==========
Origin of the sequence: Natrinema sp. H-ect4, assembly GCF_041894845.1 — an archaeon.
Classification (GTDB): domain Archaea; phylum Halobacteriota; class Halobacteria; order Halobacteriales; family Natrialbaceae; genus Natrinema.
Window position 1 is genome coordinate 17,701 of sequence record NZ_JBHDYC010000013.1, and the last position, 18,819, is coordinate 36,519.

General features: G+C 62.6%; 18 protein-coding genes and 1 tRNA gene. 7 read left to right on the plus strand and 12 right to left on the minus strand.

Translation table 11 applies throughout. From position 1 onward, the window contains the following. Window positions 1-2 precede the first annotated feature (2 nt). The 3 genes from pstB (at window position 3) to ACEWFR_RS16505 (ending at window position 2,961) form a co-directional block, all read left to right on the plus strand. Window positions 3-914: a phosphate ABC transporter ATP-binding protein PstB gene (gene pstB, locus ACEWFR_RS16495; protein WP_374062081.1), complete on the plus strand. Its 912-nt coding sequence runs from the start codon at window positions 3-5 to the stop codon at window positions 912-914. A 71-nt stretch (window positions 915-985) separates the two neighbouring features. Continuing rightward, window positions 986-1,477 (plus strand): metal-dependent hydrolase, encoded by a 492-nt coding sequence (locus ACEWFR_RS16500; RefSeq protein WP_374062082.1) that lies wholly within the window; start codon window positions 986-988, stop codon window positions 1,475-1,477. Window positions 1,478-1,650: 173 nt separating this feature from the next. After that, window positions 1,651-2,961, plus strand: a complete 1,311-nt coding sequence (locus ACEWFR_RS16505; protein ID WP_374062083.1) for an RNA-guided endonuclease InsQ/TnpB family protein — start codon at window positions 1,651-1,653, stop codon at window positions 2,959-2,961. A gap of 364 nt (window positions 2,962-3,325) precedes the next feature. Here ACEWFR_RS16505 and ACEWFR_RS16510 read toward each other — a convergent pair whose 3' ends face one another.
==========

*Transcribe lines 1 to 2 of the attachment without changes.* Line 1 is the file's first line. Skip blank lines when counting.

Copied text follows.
Origin of the sequence: Natrinema sp. H-ect4, assembly GCF_041894845.1 — an archaeon.
Classification (GTDB): domain Archaea; phylum Halobacteriota; class Halobacteria; order Halobacteriales; family Natrialbaceae; genus Natrinema.